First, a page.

This article explains the 'uncured' curing, as does this statement from SausageMaker:
NITRATES: THE GOOD, THE BAD, THE TRUTH
As my family and I prepare to celebrate Labor Day with some delicious hot dogs and homemade buns, it’s hard to shake the thoughts about nitrates. It’s a deciding factor for many people when they buy processed meat like bacon or lunchmeat, and it’s been hanging out in the back of my mind since I bought all-beef Hebrew National hot dogs last month.
BUT WHAT EXACTLY IS A NITRATE? WHAT’S THE BIG DEAL? IS THERE EVEN A BIG DEAL TO BE CONCERNED ABOUT?!
Buying items labeled “free of nitrates” seems to be all the rage now and it’s sometimes hard to distinguish between a food fad (remember when fat-free was the only way to go?) and true health guidance. I did a little bit of research to help ease my mind and found lots of really good information. I’ve summarized it for you here and did my best to slim down the science so that us regular folk can get to the bottom of this hot issue.
In reference to food, “nitrate” really means sodium nitrate, but should really refer to sodium nitrite. While these are two completely different chemical compounds, they are often used interchangeably by those outside of the science realm.
- Sodium nitrate is a type of salt, naturally found in Chile and Peru. It can also be created in a lab.
- Sodium nitrite is also a type of salt, but is not found naturally and is created in a lab or as a byproduct of two other chemical reactions (i.e. when sodium nitrate is added to food and reacts with existing chemicals).
Since sodium nitrate is most often added as a preservative (and then breaks down into sodium nitrite), research efforts are concentrated on the latter.
The original purpose stems from the early 1900s when each of these salts were used to standardize curing – both in the amount needed to cure and in achieving the desired results. In the original research, sodium nitrite was also found to help prevent botulism.
Botulism is a type of poisoning that happens when the microorganism Clostridium botulinum creates the protein botulin. Botulin invades the body where nerve cells meet muscle fibers and then prevent signals from passing through, resulting in paralysis. Heating the food kills the protein and prevents the poisoning from occurring, but consuming cured meat was common in this era as heat sources were not always available.
In addition to preventing the growth of these harmful microorganisms, sodium nitrite was also found to help preserve the color of meat and even prevent the meat from going rancid over longer periods of time.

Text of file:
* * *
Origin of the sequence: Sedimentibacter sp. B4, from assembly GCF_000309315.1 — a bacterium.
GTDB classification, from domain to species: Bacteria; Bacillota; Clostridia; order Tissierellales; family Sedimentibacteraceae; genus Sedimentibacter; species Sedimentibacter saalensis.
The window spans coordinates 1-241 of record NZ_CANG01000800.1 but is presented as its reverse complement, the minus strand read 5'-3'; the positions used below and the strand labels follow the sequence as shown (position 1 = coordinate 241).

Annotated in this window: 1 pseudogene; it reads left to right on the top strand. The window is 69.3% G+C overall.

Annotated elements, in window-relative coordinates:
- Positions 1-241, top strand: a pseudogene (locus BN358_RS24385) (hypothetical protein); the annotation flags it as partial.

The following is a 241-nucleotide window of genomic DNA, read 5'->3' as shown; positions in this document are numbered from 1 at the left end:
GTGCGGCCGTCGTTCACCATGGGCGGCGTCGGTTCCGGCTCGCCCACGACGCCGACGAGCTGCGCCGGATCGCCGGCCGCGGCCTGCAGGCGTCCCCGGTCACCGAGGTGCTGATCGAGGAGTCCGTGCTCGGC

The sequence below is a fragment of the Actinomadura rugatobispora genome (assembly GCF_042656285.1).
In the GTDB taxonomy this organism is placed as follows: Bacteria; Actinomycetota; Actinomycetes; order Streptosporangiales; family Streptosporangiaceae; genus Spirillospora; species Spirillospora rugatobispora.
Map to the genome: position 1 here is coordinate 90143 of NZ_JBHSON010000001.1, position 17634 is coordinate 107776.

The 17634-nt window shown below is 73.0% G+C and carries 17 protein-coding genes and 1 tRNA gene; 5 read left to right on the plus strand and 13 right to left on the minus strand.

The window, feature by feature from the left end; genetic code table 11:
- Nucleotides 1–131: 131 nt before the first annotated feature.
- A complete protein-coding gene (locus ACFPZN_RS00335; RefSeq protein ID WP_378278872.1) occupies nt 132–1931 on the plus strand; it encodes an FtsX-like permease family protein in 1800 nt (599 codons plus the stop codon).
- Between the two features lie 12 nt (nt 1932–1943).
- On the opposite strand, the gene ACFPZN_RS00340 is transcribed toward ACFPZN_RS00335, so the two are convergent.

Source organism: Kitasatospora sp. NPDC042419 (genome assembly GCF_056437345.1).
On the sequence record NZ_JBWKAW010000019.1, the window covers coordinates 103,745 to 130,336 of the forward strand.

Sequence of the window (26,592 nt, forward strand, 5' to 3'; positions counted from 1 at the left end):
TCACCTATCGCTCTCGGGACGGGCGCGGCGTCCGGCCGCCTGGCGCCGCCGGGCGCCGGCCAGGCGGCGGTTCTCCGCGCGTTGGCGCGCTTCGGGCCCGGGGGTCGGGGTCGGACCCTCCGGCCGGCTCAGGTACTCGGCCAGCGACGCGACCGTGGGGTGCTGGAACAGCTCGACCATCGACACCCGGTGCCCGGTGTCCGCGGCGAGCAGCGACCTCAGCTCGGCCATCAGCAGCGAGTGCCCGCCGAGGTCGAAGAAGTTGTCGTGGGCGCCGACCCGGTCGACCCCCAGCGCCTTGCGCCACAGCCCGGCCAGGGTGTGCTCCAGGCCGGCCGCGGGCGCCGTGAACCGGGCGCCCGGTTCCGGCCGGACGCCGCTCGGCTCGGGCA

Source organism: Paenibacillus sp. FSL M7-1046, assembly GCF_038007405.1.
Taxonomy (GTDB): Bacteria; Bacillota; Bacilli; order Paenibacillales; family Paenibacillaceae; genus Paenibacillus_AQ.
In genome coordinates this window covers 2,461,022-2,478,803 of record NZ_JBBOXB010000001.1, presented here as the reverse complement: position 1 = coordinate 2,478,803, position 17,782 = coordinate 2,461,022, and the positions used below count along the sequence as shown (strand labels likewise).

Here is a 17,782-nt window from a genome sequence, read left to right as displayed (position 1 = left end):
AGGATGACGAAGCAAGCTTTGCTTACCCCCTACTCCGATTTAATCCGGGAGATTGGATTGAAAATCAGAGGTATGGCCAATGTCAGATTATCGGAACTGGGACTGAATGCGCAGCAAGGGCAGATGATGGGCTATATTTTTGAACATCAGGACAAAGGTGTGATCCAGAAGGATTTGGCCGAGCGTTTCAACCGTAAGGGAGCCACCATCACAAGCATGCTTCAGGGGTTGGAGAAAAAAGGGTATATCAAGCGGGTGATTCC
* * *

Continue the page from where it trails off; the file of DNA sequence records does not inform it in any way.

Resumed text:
Imagine a horse and buggy traveling across the country, killing animals as needed for food. Not all the meat could be consumed at one time and refrigeration wasn’t available. Sodium nitrite was used to cure and preserve the meat. The meat stayed red or pink and would be edible without causing sickness for days, possibly weeks.
At the surface level, sodium nitrite seemed to be a miracle preservative. Even today, it is sold as a food additive, although it is dyed bright pink to prevent consumers mistaking it for salt.
Is there concern for mistaking sodium nitrite for salt? Given that sodium nitrite is toxic in large quantities, yes. Research indicates that the toxic level of sodium nitrite for a 143lb person is 71 mg/kg… meaning consumption of this amount would result in death.
However, sodium nitrite occurs naturally in most of the vegetables we consume. For example, curly kale has been clocked in at 302 mg/kg and green cauliflower at 61 mg/kg. Most vegetables fall somewhere between 1.1 and 57 mg/kg.
Does this mean we can die from consuming large amounts of fresh vegetables?
No. The concern for poisoning from nitrites is not a concern in regards to vegetables. In fact, our bodies produce sodium nitrite in the digestive process. Vegetables are full of vitamins and minerals that inhibit the production of nitrosamines, the carcinogenic chemical that sodium nitrite creates when it is charred or overcooked.
Wait a second? Charring or overcooking meat – meat that contains sodium nitrate (or nitrite) – creates a chemical that is directly involved in causing cancer?
So then what about my hot dogs tonight? What will happen to my body if they’re slightly charred? Will my DNA be damaged? Will my cells break down? Will I develop Alzheimer’s, Parkinson’s or colon cancer?
Maybe. Maybe not.
All meats that contain nitrates (added for curing or preserving) also contain ascorbic acid, a form of Vitamin C, as required by the USDA. Some manufacturers play it extra safe and add alpha-tocopherol (a form of Vitamin E and an antioxidant). Both of these inhibit the formation of nitrosamines and the levels of this carcinogenic chemical are significantly lower than what they were in the 1970’s, when the USDA realized that nitrates could be harmful.
So if the nitrates in meat have been negated with added vitamins, then why are manufacturers making “nitrate-free” or “no added nitrates” meat?
Because we as a society have been scared into believing that all nitrates are bad.
But that’s not true. Remember that almost all vegetables contain some level of nitrates – especially green vegetables (spinach, lettuce, celery, etc.) – and we’re told to eat as much of these as we can because of the benefits they offer.
As people conscious of our health and trying to improve on what we eat, we should be concerned about the amount of nitrates we consume. It is certain that consuming excessive amounts of processed food is bad for our health. Did we not learn this lesson from the documentary “Super Size Me?” Bacon, hot dogs and lunch meat are indeed processed meats and they must be consumed in moderation.
What is considered moderation? The Cancer Prevention Coalition recommends no more than 12 hot dogs in a one month period for children. While I haven’t studied the level of nitrates in every brand of hot dog, lunch meat and bacon, we could err on the side of caution and say that children should not consume more than 12 servings of all of the above types of meat in a one month period. Surely we know not to feed our kids hot dogs every other day, but when totaling the number of processed meat our children consume in a one month period, we could easily reach the 12 serving mark. One hot dog here, a turkey sandwich there… bacon on the weekends. So it’s no wonder why families have flocked to products marked “nitrate-free” or “no added nitrates.” It makes us feel safer when we feed our children (and ourselves) processed meat.